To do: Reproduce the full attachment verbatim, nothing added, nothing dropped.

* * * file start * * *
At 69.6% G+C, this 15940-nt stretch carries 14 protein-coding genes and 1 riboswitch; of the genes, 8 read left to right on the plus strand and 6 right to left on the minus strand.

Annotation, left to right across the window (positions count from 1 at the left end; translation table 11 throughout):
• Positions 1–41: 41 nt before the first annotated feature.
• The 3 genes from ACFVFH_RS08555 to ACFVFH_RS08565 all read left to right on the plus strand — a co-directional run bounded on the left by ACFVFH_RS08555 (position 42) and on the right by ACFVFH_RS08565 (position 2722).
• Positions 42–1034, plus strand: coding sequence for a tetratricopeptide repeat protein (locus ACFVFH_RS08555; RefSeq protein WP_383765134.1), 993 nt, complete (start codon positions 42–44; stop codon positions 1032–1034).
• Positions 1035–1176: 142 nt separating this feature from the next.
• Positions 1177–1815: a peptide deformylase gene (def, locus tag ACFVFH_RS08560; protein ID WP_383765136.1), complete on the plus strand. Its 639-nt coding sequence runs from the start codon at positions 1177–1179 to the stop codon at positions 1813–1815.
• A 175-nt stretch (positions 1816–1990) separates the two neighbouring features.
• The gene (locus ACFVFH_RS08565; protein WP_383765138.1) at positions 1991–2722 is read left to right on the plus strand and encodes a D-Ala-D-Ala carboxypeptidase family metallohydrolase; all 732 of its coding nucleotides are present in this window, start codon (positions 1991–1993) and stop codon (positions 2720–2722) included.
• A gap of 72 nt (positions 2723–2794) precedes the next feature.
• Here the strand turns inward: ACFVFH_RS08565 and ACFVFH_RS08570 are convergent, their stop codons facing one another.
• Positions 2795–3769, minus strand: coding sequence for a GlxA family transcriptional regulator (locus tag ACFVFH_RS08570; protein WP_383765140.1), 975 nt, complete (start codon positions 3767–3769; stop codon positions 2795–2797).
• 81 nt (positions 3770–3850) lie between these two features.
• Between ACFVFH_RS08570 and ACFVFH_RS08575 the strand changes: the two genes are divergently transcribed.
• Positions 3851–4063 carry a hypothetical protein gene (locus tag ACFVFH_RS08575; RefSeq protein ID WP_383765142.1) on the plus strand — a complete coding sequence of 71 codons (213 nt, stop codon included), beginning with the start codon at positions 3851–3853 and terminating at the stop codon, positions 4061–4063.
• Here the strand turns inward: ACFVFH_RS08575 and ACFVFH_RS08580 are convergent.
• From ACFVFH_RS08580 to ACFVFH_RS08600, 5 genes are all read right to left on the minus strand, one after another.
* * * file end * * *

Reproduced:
At 69.6% G+C, this 15940-nt stretch carries 14 protein-coding genes and 1 riboswitch; of the genes, 8 read left to right on the plus strand and 6 right to left on the minus strand.

Annotation, left to right across the window (positions count from 1 at the left end; translation table 11 throughout):
• Positions 1–41: 41 nt before the first annotated feature.
• The 3 genes from ACFVFH_RS08555 to ACFVFH_RS08565 all read left to right on the plus strand — a co-directional run bounded on the left by ACFVFH_RS08555 (position 42) and on the right by ACFVFH_RS08565 (position 2722).
• Positions 42–1034, plus strand: coding sequence for a tetratricopeptide repeat protein (locus ACFVFH_RS08555; RefSeq protein WP_383765134.1), 993 nt, complete (start codon positions 42–44; stop codon positions 1032–1034).
• Positions 1035–1176: 142 nt separating this feature from the next.
• Positions 1177–1815: a peptide deformylase gene (def, locus tag ACFVFH_RS08560; protein ID WP_383765136.1), complete on the plus strand. Its 639-nt coding sequence runs from the start codon at positions 1177–1179 to the stop codon at positions 1813–1815.
• A 175-nt stretch (positions 1816–1990) separates the two neighbouring features.
• The gene (locus ACFVFH_RS08565; protein WP_383765138.1) at positions 1991–2722 is read left to right on the plus strand and encodes a D-Ala-D-Ala carboxypeptidase family metallohydrolase; all 732 of its coding nucleotides are present in this window, start codon (positions 1991–1993) and stop codon (positions 2720–2722) included.
• A gap of 72 nt (positions 2723–2794) precedes the next feature.
• Here the strand turns inward: ACFVFH_RS08565 and ACFVFH_RS08570 are convergent, their stop codons facing one another.
• Positions 2795–3769, minus strand: coding sequence for a GlxA family transcriptional regulator (locus tag ACFVFH_RS08570; protein WP_383765140.1), 975 nt, complete (start codon positions 3767–3769; stop codon positions 2795–2797).
• 81 nt (positions 3770–3850) lie between these two features.
• Between ACFVFH_RS08570 and ACFVFH_RS08575 the strand changes: the two genes are divergently transcribed.
• Positions 3851–4063 carry a hypothetical protein gene (locus tag ACFVFH_RS08575; RefSeq protein ID WP_383765142.1) on the plus strand — a complete coding sequence of 71 codons (213 nt, stop codon included), beginning with the start codon at positions 3851–3853 and terminating at the stop codon, positions 4061–4063.
• Here the strand turns inward: ACFVFH_RS08575 and ACFVFH_RS08580 are convergent.
• From ACFVFH_RS08580 to ACFVFH_RS08600, 5 genes are all read right to left on the minus strand, one after another.